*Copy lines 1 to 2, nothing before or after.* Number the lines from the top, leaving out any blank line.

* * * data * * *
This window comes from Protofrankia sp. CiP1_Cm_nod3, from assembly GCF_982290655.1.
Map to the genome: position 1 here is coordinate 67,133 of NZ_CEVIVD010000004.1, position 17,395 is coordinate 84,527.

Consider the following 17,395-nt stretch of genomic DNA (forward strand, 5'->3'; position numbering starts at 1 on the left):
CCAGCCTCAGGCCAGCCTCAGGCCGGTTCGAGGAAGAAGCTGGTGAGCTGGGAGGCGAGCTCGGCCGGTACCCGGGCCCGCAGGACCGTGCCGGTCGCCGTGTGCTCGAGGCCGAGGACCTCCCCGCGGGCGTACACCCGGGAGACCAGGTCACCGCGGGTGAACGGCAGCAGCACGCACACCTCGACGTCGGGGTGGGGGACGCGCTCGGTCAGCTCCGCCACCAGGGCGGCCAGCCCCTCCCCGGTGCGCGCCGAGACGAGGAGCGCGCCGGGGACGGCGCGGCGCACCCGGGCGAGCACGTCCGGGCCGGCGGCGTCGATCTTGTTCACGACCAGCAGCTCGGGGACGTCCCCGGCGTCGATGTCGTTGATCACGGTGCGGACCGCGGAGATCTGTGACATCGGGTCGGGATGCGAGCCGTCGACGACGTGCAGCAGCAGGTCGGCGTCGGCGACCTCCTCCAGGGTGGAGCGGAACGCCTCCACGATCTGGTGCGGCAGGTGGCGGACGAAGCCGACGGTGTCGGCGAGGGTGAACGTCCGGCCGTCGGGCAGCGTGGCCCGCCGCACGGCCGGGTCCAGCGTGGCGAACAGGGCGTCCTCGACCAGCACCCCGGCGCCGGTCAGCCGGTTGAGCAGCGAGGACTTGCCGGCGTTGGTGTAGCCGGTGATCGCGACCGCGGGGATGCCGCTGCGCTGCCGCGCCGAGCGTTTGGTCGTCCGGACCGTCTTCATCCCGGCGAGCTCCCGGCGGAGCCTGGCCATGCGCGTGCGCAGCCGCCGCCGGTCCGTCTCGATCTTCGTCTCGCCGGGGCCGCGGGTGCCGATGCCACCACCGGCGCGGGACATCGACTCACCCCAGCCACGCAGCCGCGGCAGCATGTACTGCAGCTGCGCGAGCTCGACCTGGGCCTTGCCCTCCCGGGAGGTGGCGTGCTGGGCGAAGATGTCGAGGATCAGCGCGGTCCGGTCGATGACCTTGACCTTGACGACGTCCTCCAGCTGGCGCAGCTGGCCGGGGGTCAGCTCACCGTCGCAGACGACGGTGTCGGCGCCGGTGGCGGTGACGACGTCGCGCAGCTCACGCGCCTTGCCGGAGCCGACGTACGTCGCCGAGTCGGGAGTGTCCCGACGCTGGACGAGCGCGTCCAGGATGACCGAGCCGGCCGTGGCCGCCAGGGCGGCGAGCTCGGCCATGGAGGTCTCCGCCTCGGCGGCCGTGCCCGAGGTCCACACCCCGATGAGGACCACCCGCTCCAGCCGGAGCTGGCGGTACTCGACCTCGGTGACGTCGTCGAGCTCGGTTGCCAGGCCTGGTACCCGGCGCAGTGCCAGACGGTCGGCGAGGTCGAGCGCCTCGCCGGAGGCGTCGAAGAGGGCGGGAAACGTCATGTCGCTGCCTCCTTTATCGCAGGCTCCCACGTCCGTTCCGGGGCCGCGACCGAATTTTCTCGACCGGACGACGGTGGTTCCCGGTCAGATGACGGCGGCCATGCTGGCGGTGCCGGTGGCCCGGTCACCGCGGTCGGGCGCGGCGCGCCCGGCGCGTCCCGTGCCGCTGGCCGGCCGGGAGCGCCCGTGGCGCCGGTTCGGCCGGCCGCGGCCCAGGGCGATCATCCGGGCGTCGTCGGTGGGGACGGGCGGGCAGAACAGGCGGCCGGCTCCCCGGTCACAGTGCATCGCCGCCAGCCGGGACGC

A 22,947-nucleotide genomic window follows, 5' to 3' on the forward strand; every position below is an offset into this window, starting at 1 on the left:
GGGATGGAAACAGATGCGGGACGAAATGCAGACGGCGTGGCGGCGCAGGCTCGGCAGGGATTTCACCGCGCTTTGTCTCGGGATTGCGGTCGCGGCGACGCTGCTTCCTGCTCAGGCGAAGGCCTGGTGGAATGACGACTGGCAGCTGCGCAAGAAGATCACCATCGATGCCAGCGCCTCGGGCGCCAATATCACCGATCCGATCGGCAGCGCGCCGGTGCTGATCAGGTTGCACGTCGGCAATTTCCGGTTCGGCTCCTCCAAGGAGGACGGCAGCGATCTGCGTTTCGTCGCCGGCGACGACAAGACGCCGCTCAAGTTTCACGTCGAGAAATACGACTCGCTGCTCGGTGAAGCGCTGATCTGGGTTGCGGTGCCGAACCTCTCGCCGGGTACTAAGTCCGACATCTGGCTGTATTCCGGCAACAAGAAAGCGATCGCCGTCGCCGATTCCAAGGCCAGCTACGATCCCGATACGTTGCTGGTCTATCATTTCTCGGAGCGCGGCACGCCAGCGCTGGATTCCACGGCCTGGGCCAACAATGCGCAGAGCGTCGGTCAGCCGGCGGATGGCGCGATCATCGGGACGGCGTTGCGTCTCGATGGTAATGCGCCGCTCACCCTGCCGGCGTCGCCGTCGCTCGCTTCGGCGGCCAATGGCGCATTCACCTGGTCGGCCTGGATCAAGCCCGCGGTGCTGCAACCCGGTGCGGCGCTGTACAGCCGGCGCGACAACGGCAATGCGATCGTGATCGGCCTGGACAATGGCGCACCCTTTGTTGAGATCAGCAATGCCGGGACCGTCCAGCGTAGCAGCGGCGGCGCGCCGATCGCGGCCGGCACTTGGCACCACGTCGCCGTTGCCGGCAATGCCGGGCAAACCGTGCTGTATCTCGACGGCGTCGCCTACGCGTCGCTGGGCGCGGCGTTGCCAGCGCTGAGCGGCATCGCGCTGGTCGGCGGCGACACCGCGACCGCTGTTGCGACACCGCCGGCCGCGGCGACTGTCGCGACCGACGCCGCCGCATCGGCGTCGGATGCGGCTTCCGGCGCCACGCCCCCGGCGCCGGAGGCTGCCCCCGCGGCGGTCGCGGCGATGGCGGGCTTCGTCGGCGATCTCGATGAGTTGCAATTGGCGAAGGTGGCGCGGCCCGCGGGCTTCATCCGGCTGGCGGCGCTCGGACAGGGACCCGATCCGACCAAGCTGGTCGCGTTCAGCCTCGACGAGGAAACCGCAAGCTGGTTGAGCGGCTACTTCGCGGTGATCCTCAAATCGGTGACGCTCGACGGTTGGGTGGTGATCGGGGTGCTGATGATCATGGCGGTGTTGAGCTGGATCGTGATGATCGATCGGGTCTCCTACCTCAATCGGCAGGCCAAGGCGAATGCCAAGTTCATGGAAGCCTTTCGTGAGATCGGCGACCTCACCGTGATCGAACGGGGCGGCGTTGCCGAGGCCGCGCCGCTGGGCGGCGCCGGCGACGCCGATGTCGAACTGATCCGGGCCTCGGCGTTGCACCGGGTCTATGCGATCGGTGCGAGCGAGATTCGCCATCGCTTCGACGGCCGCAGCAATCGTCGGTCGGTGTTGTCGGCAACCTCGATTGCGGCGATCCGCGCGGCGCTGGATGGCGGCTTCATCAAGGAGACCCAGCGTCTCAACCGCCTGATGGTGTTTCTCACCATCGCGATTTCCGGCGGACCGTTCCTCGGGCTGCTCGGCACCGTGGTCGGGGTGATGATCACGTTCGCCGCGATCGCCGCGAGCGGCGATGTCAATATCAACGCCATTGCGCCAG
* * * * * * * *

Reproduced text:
This window comes from Protofrankia sp. CiP1_Cm_nod3, from assembly GCF_982290655.1.
Map to the genome: position 1 here is coordinate 67,133 of NZ_CEVIVD010000004.1, position 17,395 is coordinate 84,527.